The NHS has begun texting people to invite them to book their life-saving COVID-19 jab, making it quicker and more convenient to get an appointment.
Across England, almost 400,000 people aged 55 and over and 40,000 unpaid carers will be the first to get a text alert inviting them to book a slot as part of the latest development in the NHS vaccination programme, the biggest in NHS history.
The messages will include a web link for those eligible to click and reserve an appointment at one of more than 300 large-scale vaccination centres or pharmacies across England.
Reminders will be sent 2-3 weeks after the original alert to encourage people to get their vaccine if they have not taken up the offer.
Texts will arrive in advance of the standard letter, meaning if the trial is successful the solution could enable the NHS to react faster to changing vaccine supplies and fill appointments quickly.
Covid-19 Vaccination Director Jane Scattergood said: “Thanks to careful planning and the huge efforts of NHS staff we have vaccinated more than 560,000 people in Lancashire and South Cumbria, which is a remarkable achievement.
“The NHS vaccination programme, the biggest in health service history, continues to go from strength to strength and we are now building on that momentum by trialling a quick and easy service that will hopefully make it more convenient for people to book their life-saving jab.
“The vaccine is simple, quick and painless and I would encourage others who have not yet taken up the offer to come forward and receive the jab.”
Some GP-led and hospital vaccination services, which operate their own booking systems, are already using texts for invites. Introducing them to the national booking service for vaccine centres and pharmacy-led services will help increase uptake of the life-saving jab, particularly as the NHS moves on to younger groups.
Over the weekend and yesterday, more than 1.7 million people aged 56 and over were invited to book their vaccine, as the biggest programme in health service history, continues to gather pace. Saturday was the busiest day for the booking service with more than half a million appointments confirmed. Almost nine out of 10 people aged 65 and over already taking up the offer of their first dose.
People will continue to receive letters inviting them to book an appointment as well as a text alert, to ensure that people who don’t have a number registered or need information in different languages or formats don’t miss out.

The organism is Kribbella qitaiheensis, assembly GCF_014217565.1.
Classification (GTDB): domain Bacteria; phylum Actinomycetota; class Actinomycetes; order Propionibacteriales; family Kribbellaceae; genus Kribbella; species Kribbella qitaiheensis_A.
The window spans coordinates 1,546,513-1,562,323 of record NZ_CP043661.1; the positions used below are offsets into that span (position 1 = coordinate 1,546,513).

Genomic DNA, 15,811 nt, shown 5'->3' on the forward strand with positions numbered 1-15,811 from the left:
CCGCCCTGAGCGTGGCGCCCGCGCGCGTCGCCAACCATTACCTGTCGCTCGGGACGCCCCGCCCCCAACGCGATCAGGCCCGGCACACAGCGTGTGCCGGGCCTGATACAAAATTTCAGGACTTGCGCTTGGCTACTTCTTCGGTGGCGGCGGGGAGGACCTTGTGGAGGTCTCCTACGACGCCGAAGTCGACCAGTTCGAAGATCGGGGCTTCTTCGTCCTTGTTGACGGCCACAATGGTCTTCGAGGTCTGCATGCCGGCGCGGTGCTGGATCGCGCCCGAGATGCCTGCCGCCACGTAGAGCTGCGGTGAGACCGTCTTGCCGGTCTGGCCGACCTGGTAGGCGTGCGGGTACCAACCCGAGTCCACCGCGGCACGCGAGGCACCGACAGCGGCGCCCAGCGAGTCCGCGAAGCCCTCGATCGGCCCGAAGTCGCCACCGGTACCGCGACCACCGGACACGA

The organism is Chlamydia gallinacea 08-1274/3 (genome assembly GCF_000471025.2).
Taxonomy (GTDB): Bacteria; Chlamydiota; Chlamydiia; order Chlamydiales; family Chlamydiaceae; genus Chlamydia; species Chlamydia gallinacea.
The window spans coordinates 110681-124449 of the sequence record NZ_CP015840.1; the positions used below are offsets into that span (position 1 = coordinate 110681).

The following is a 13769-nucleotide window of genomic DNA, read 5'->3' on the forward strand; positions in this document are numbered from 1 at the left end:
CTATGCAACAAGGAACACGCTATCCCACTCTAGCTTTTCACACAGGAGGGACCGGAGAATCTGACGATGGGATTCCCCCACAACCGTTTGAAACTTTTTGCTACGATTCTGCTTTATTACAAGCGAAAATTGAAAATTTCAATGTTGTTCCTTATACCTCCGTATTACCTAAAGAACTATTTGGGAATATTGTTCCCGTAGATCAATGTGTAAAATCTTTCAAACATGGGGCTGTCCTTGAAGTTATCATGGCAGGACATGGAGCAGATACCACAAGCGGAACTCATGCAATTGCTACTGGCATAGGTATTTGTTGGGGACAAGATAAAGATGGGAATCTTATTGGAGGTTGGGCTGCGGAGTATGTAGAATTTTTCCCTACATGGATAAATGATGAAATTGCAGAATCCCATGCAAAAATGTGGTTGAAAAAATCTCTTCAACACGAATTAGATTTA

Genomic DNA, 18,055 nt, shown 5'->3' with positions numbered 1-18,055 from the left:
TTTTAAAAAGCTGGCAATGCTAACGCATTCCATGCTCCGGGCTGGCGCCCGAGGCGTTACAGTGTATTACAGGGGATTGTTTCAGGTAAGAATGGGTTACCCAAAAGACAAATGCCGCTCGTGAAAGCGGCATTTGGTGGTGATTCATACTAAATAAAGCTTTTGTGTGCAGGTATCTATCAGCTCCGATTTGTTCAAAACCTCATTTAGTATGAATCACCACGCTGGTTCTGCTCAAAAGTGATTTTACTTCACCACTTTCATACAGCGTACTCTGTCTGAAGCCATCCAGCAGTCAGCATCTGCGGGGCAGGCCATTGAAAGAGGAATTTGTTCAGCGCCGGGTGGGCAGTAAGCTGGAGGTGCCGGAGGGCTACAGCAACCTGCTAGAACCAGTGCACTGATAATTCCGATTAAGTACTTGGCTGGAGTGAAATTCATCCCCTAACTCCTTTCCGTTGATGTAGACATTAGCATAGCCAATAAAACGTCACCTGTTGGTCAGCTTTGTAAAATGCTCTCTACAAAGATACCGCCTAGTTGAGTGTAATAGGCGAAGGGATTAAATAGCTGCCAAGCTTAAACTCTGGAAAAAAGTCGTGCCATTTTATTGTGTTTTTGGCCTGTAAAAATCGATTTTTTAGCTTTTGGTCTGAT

People should not receive a text message or a letter from the NHS if they have already been vaccinated and this has been recorded. If people cannot or would prefer not to travel to a Vaccination Centre or pharmacy-led site, they can choose to wait to be invited by a local GP-led service.
In some cases, text messages have been used by scammers to try to collect personal details from people, get them to ring premium-rate numbers or enter their banking details.
The text message will be sent using the Government’s secure Notify service and will show as being sent from ‘NHSvaccine’.
The NHS will never ask for payment or banking details.
Jane Scattergood said: “We know that some people are rightly worried about scams going around, but if the message comes from ‘NHSvaccine’ and links to the NHS.UK website you can be sure that it’s the right invite.
“For any messages, you might get about the vaccine, always remember that the NHS will never ask you for your bank account or card details, your PIN or banking password.
“The NHS will also never arrive unannounced at your home to administer the vaccine or ask you to prove your identity by sending copies of personal documents such as your passport, driving licence, bills or payslips.”
Health and Social Care Secretary Matt Hancock said: “Our vaccination rollout is moving at a blistering speed and these text alerts will increase the pace by making it even easier for people to get booked in for their jab. Thanks to the tireless work of our NHS staff, two in every five adults now have some degree of protection.
“Vaccines are the best way of securing our long-term freedom and will save thousands of lives, so I urge everyone to take up the offer when the text pings into their phone.”
Vaccinations are now being administered at more than 1,600 sites across the country, including mosques, museums, and rugby grounds, with the distribution of centres meaning 98% of the country lives within 10 miles of at least one vaccination service.
Appointments are staggered to allow for social distancing and people are being asked not to turn up early to avoid creating queues.
Everyone receives a health status check and a pre-vaccination assessment before they receive their vaccine dose.
NHS teams are also visiting those who are housebound and cannot travel to a vaccination service.
The NHS made history when Maggie Keenan became the first person in the world to be protected against coronavirus outside of a clinical trial when she received the Pfizer vaccine at Coventry Hospital on December 8.
The NHS was also the first health system to deliver the new Oxford/AstraZeneca coronavirus vaccine when Brian Pinker, 82, was vaccinated on January 4.